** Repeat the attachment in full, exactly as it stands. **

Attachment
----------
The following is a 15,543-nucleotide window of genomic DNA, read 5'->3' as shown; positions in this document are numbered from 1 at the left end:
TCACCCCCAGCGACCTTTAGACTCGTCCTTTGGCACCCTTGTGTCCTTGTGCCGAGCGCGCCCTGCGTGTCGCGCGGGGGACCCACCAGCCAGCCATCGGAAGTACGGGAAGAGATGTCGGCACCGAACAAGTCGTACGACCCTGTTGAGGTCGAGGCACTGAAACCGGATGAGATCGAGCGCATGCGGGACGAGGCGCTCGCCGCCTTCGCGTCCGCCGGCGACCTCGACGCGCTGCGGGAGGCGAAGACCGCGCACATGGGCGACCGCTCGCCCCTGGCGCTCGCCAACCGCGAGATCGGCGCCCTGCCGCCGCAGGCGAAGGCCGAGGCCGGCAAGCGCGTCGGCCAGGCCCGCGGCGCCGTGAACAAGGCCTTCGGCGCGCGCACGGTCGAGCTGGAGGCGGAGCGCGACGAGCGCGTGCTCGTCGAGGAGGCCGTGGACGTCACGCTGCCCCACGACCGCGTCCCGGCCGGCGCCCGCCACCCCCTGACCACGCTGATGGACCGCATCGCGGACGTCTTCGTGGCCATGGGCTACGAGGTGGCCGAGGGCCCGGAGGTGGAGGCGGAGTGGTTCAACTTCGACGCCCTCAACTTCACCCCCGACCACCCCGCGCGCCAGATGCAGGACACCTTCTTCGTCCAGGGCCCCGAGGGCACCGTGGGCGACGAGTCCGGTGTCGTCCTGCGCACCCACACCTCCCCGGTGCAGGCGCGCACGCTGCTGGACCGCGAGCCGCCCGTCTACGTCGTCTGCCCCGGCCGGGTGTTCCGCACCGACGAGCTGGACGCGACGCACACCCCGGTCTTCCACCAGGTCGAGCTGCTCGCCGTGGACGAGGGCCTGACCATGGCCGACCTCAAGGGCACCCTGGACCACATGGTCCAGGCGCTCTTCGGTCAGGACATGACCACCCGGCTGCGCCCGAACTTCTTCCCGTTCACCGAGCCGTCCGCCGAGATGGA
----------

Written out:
The following is a 15,543-nucleotide window of genomic DNA, read 5'->3' as shown; positions in this document are numbered from 1 at the left end:
TCACCCCCAGCGACCTTTAGACTCGTCCTTTGGCACCCTTGTGTCCTTGTGCCGAGCGCGCCCTGCGTGTCGCGCGGGGGACCCACCAGCCAGCCATCGGAAGTACGGGAAGAGATGTCGGCACCGAACAAGTCGTACGACCCTGTTGAGGTCGAGGCACTGAAACCGGATGAGATCGAGCGCATGCGGGACGAGGCGCTCGCCGCCTTCGCGTCCGCCGGCGACCTCGACGCGCTGCGGGAGGCGAAGACCGCGCACATGGGCGACCGCTCGCCCCTGGCGCTCGCCAACCGCGAGATCGGCGCCCTGCCGCCGCAGGCGAAGGCCGAGGCCGGCAAGCGCGTCGGCCAGGCCCGCGGCGCCGTGAACAAGGCCTTCGGCGCGCGCACGGTCGAGCTGGAGGCGGAGCGCGACGAGCGCGTGCTCGTCGAGGAGGCCGTGGACGTCACGCTGCCCCACGACCGCGTCCCGGCCGGCGCCCGCCACCCCCTGACCACGCTGATGGACCGCATCGCGGACGTCTTCGTGGCCATGGGCTACGAGGTGGCCGAGGGCCCGGAGGTGGAGGCGGAGTGGTTCAACTTCGACGCCCTCAACTTCACCCCCGACCACCCCGCGCGCCAGATGCAGGACACCTTCTTCGTCCAGGGCCCCGAGGGCACCGTGGGCGACGAGTCCGGTGTCGTCCTGCGCACCCACACCTCCCCGGTGCAGGCGCGCACGCTGCTGGACCGCGAGCCGCCCGTCTACGTCGTCTGCCCCGGCCGGGTGTTCCGCACCGACGAGCTGGACGCGACGCACACCCCGGTCTTCCACCAGGTCGAGCTGCTCGCCGTGGACGAGGGCCTGACCATGGCCGACCTCAAGGGCACCCTGGACCACATGGTCCAGGCGCTCTTCGGTCAGGACATGACCACCCGGCTGCGCCCGAACTTCTTCCCGTTCACCGAGCCGTCCGCCGAGATGGA